There is perhaps no more iconic an Australian image than a sun drenched beach at summertime. A place where Australians of all descriptions and backgrounds come to frolic, to play, to escape the unrelenting sun; sometimes to reflect, sometimes to dream of a better future.
Timothy Daly’s sprawling play examines the beach’s place in Australia’s national conscience from the time of the first white settlers until the present day. It is a presented as a series of vignettes - some that intertwine, most that explore an aspect of our heritage. It has a strong multi-cultural flavour and touches on political issues, notably the prejudice against those who come to our shores to share such blessings.
This version has been fortunately edited down from the original’s script of 300 pages and, I believe, 130 characters, to a more manageable running time. With a cast of 20 second year musical theatre students there is still room for some 80 characters. In other words it’s a big undertaking. The set is simple – a rostrum and a sand pit – with three separate entry points for the actors in the Enright Studio.
Talking to the director afterwards, this was the acting debut of many of the students in front of a paying audience. There is some singing – enough to be excited for future musical productions – but this is mainly a mix of comedy, drama, and skits. I’m not sure it entirely worked for me as a coherent play but it did showcase the talent of the second year musical theatre class. Everyone had an opportunity to shine and the production went without a hitch.
The first act ends on the impending doom of the 2004 tsunami which was a strong, emotional climax as multiple story strands came together in that moment. But also highlights the problematic nature of the piece which became more apparent in the much darker second act where I was unsure of the thematic relevance of several scenes. Allegations of rape, the continuation of a (deliberately) uncomfortable story strand that involved a young girl and an older ‘friendly’ man (the conclusion of which was subtly handled), a drug overdose, other revelations and reversals. There was even a moment where the drug victim is confronted by an early settler only to realise she is now a ghost. This was an interesting development but came late and was soon discarded.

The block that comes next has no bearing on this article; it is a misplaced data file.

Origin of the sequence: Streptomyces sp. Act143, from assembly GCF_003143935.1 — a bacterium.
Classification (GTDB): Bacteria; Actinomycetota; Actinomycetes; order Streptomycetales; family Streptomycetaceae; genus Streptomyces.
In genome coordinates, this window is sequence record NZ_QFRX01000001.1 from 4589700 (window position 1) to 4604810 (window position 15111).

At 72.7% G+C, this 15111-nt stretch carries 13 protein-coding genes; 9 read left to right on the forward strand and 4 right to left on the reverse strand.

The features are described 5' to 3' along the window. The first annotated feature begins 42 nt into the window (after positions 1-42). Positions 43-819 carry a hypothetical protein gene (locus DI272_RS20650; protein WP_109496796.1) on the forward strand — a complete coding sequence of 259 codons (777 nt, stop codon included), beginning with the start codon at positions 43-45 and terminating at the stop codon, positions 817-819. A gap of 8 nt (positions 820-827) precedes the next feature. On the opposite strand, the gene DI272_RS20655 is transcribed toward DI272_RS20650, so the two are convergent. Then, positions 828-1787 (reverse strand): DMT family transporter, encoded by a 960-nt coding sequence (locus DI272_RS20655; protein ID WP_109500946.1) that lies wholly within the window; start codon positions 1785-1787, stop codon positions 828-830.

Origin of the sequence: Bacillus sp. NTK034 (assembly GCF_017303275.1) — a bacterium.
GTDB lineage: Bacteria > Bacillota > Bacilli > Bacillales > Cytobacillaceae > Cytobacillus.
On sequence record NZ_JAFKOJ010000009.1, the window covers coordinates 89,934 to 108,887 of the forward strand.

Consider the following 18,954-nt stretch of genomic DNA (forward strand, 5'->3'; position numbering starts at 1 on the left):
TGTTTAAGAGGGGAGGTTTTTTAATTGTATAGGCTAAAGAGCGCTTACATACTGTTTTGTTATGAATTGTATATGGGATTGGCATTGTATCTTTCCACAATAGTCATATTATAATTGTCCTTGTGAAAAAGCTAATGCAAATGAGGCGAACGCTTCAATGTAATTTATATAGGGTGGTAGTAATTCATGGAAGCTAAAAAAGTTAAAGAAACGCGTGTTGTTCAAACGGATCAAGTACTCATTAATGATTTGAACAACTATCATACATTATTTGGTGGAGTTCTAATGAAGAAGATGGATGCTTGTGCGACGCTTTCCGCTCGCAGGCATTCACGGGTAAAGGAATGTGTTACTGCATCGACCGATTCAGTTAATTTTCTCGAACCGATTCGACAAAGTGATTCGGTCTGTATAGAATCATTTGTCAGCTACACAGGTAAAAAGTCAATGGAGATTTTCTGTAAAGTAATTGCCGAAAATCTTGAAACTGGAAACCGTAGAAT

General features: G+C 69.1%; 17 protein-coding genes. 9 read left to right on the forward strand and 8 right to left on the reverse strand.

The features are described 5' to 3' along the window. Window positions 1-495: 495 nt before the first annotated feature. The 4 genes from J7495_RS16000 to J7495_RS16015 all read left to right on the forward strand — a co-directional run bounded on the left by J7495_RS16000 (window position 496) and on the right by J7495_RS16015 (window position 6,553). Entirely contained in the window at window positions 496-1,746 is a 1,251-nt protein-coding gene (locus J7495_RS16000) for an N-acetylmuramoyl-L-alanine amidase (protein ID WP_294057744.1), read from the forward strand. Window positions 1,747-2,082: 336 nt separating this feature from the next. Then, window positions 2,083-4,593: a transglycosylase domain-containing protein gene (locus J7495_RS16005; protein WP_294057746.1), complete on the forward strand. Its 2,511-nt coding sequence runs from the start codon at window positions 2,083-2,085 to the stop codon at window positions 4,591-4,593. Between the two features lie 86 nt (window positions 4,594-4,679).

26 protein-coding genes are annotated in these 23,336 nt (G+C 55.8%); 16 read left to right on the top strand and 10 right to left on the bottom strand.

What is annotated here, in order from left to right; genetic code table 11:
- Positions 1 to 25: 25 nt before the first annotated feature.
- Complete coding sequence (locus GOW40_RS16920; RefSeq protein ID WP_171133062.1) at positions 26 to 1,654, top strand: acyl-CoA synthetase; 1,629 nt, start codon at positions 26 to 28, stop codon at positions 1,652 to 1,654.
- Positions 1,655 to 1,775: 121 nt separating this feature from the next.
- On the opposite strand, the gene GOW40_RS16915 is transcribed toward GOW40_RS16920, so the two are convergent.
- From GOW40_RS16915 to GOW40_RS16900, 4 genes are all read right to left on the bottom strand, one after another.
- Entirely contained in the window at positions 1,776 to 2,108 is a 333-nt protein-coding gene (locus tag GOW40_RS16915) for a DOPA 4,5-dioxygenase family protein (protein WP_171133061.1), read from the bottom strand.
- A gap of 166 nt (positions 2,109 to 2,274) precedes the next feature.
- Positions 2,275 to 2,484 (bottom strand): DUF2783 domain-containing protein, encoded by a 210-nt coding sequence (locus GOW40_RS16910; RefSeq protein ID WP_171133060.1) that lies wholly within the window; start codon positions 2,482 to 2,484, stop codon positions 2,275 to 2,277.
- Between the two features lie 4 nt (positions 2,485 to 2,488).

Other strands were forgotten like the fate of Harold Holt – the second one that is, playing the part of the famously missing Prime Minister, who himself went missing. What these darker moments did do, however, was give the actors real drama to sink their teeth into and these scenes are well handled. If this is the acting debut of many in the cast then their efforts were all the more impressive.
A narrator is deployed but breaks the fourth wall soon after the buoyant opening sequence to directly welcome the audience to Beach but this seemed late and a technique sporadically and half-heartedly used - not by the performer I hasten to add but in the writing itself.
There is plenty of humour throughout, particularly the discovery of the joy of “picnics” by an otherwise chaste settler; and the fate of a screenwriter on location at the beach for the adaptation of his own novel was of personal amusement - “I am the creator of the piece”, he protests as he is escorted far, far away by security!
At its best Beach is a joyous celebration of a unique aspect of Australian life and is a most promising beginning to the year for this class of students. I very much look forward to seeing their future productions.
Directed by Michael McCall and featuring the WAAPA second year musical students: Alex Thompson, Baylie Carson, Callum Sandercock, Chris Wilcox, Daniel Ridolfi, Harrison Prouse, Heather Manley, Jacob Dibb, Jess Phillippi, Joe Meldrum, Joel Granger, Kate Thomas, Matilda Moran, Matthew Hyde, Megan Kozak, Morgan Palmer, Rosabelle Elliott, Tanele Storm Graham, Taryn Ryan and Tayla Jarrett.
For more reviews go to Perth Theatre Reviews.